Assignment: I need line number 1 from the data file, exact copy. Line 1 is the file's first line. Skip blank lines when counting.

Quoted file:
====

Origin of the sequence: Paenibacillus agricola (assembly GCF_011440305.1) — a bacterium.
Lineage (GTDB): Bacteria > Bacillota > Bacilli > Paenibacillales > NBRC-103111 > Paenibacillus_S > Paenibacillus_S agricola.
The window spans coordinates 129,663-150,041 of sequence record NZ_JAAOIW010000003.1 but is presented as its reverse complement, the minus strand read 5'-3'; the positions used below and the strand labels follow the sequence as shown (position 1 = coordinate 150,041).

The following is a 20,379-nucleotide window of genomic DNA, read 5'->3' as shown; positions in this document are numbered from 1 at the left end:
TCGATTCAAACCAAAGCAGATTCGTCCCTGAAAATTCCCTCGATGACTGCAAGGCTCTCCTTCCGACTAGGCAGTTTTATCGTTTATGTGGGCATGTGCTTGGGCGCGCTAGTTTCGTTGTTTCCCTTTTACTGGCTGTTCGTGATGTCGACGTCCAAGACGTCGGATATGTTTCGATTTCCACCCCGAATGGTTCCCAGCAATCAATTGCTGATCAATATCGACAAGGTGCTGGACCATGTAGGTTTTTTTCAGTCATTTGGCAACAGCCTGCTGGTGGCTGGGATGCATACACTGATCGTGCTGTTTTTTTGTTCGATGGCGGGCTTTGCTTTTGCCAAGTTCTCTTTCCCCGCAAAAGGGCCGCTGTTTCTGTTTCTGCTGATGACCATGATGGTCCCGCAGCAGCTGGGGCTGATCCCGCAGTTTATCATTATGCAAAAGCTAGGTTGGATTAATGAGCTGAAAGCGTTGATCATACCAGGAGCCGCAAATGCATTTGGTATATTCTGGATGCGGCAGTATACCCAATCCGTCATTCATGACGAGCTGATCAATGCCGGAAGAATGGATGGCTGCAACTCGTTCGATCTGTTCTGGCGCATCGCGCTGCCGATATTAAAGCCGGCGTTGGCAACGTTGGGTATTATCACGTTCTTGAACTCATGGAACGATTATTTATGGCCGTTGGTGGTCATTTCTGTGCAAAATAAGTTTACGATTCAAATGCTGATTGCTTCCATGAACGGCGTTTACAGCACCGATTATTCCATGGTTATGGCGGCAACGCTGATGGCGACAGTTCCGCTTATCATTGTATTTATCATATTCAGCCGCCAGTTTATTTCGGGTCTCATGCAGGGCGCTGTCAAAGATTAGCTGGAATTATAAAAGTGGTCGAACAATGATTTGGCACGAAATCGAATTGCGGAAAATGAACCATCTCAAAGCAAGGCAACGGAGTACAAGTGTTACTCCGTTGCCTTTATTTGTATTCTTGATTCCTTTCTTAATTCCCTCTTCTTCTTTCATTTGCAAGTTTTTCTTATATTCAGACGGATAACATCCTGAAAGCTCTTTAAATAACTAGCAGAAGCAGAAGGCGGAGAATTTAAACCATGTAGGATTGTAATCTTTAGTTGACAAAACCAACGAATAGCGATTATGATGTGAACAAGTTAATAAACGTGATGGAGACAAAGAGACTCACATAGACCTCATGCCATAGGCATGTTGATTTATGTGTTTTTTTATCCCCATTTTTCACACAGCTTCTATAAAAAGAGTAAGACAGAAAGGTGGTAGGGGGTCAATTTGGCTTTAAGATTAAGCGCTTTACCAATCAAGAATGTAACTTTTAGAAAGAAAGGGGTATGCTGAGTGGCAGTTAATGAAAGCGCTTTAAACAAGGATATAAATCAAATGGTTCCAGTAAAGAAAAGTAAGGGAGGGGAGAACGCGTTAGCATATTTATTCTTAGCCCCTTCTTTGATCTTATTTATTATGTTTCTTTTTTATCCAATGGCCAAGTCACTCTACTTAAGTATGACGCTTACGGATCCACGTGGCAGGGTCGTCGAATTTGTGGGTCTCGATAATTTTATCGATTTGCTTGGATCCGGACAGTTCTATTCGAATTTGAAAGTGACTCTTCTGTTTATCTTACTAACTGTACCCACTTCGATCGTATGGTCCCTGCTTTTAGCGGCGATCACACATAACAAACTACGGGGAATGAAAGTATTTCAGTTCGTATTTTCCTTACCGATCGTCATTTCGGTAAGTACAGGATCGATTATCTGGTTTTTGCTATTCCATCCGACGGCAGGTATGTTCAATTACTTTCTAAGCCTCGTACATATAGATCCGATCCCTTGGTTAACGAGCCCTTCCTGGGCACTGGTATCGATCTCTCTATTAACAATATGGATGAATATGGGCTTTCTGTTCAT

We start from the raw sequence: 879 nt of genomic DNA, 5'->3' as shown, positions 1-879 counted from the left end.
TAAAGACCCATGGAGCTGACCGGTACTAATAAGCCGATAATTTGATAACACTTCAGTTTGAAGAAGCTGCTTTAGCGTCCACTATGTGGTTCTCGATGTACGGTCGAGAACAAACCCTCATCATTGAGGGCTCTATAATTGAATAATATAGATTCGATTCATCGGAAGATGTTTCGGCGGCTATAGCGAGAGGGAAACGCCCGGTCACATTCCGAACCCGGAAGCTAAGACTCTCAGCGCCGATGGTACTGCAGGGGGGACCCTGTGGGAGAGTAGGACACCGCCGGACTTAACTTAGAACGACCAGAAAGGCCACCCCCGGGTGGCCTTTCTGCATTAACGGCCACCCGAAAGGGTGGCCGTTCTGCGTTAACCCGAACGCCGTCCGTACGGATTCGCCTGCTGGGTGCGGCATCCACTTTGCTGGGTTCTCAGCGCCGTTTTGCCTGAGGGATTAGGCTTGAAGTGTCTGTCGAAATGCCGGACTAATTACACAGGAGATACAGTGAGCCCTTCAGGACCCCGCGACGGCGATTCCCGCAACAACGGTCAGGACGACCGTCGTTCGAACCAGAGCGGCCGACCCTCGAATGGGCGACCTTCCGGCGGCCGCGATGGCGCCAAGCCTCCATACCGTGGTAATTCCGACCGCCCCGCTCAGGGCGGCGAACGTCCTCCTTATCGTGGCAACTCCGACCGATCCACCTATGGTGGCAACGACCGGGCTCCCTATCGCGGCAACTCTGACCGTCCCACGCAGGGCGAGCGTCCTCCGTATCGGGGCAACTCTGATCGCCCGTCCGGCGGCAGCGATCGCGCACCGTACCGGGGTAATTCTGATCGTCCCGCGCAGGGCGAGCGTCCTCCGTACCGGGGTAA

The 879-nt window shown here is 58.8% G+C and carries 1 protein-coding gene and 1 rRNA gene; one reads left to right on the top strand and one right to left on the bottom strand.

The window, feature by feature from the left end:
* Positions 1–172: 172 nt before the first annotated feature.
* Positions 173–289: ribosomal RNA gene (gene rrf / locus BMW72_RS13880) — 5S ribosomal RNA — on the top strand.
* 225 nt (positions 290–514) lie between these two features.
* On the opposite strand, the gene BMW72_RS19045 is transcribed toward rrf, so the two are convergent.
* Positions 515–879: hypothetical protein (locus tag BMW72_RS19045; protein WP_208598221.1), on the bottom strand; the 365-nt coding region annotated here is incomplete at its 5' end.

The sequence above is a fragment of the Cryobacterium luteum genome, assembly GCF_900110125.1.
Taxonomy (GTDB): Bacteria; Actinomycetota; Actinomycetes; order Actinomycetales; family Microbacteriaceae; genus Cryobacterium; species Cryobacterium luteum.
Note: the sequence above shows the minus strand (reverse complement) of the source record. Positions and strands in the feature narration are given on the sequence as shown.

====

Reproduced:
Origin of the sequence: Paenibacillus agricola (assembly GCF_011440305.1) — a bacterium.